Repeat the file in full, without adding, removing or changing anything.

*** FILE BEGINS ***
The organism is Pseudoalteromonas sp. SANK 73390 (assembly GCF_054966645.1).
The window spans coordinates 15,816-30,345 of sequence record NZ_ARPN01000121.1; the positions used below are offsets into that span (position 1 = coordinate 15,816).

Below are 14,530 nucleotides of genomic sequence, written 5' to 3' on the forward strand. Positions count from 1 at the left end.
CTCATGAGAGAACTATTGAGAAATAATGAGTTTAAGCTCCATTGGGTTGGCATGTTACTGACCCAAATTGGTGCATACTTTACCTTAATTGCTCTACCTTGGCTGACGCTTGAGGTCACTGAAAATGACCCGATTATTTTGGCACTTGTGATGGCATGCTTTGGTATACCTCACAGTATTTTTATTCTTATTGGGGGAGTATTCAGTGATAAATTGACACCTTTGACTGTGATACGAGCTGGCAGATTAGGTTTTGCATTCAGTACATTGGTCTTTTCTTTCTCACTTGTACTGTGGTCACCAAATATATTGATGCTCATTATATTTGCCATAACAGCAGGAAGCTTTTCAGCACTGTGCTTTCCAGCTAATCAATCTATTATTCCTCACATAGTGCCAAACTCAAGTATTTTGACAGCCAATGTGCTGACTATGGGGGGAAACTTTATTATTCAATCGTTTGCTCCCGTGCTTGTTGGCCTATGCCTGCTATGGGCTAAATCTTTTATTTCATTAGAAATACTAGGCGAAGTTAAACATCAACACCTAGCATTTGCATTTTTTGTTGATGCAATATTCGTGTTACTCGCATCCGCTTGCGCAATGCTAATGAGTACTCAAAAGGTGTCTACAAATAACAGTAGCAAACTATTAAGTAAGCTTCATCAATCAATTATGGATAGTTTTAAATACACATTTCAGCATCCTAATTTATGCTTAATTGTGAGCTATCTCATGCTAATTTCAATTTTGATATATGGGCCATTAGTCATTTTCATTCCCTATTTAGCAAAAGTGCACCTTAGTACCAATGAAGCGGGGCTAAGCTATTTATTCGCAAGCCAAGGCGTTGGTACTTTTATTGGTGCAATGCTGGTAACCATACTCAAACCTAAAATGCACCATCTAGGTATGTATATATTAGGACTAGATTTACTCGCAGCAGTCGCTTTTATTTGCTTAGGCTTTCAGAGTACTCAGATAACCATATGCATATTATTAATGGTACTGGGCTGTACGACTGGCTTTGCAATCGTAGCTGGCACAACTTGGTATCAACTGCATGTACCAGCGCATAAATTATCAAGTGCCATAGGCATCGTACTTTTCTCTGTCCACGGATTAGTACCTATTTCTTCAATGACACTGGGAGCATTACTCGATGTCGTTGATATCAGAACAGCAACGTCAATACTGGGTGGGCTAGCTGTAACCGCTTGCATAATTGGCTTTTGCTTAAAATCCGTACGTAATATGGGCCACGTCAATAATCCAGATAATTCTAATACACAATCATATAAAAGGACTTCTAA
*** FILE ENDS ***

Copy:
The organism is Pseudoalteromonas sp. SANK 73390 (assembly GCF_054966645.1).
The window spans coordinates 15,816-30,345 of sequence record NZ_ARPN01000121.1; the positions used below are offsets into that span (position 1 = coordinate 15,816).

Below are 14,530 nucleotides of genomic sequence, written 5' to 3' on the forward strand. Positions count from 1 at the left end.
CTCATGAGAGAACTATTGAGAAATAATGAGTTTAAGCTCCATTGGGTTGGCATGTTACTGACCCAAATTGGTGCATACTTTACCTTAATTGCTCTACCTTGGCTGACGCTTGAGGTCACTGAAAATGACCCGATTATTTTGGCACTTGTGATGGCATGCTTTGGTATACCTCACAGTATTTTTATTCTTATTGGGGGAGTATTCAGTGATAAATTGACACCTTTGACTGTGATACGAGCTGGCAGATTAGGTTTTGCATTCAGTACATTGGTCTTTTCTTTCTCACTTGTACTGTGGTCACCAAATATATTGATGCTCATTATATTTGCCATAACAGCAGGAAGCTTTTCAGCACTGTGCTTTCCAGCTAATCAATCTATTATTCCTCACATAGTGCCAAACTCAAGTATTTTGACAGCCAATGTGCTGACTATGGGGGGAAACTTTATTATTCAATCGTTTGCTCCCGTGCTTGTTGGCCTATGCCTGCTATGGGCTAAATCTTTTATTTCATTAGAAATACTAGGCGAAGTTAAACATCAACACCTAGCATTTGCATTTTTTGTTGATGCAATATTCGTGTTACTCGCATCCGCTTGCGCAATGCTAATGAGTACTCAAAAGGTGTCTACAAATAACAGTAGCAAACTATTAAGTAAGCTTCATCAATCAATTATGGATAGTTTTAAATACACATTTCAGCATCCTAATTTATGCTTAATTGTGAGCTATCTCATGCTAATTTCAATTTTGATATATGGGCCATTAGTCATTTTCATTCCCTATTTAGCAAAAGTGCACCTTAGTACCAATGAAGCGGGGCTAAGCTATTTATTCGCAAGCCAAGGCGTTGGTACTTTTATTGGTGCAATGCTGGTAACCATACTCAAACCTAAAATGCACCATCTAGGTATGTATATATTAGGACTAGATTTACTCGCAGCAGTCGCTTTTATTTGCTTAGGCTTTCAGAGTACTCAGATAACCATATGCATATTATTAATGGTACTGGGCTGTACGACTGGCTTTGCAATCGTAGCTGGCACAACTTGGTATCAACTGCATGTACCAGCGCATAAATTATCAAGTGCCATAGGCATCGTACTTTTCTCTGTCCACGGATTAGTACCTATTTCTTCAATGACACTGGGAGCATTACTCGATGTCGTTGATATCAGAACAGCAACGTCAATACTGGGTGGGCTAGCTGTAACCGCTTGCATAATTGGCTTTTGCTTAAAATCCGTACGTAATATGGGCCACGTCAATAATCCAGATAATTCTAATACACAATCATATAAAAGGACTTCTAA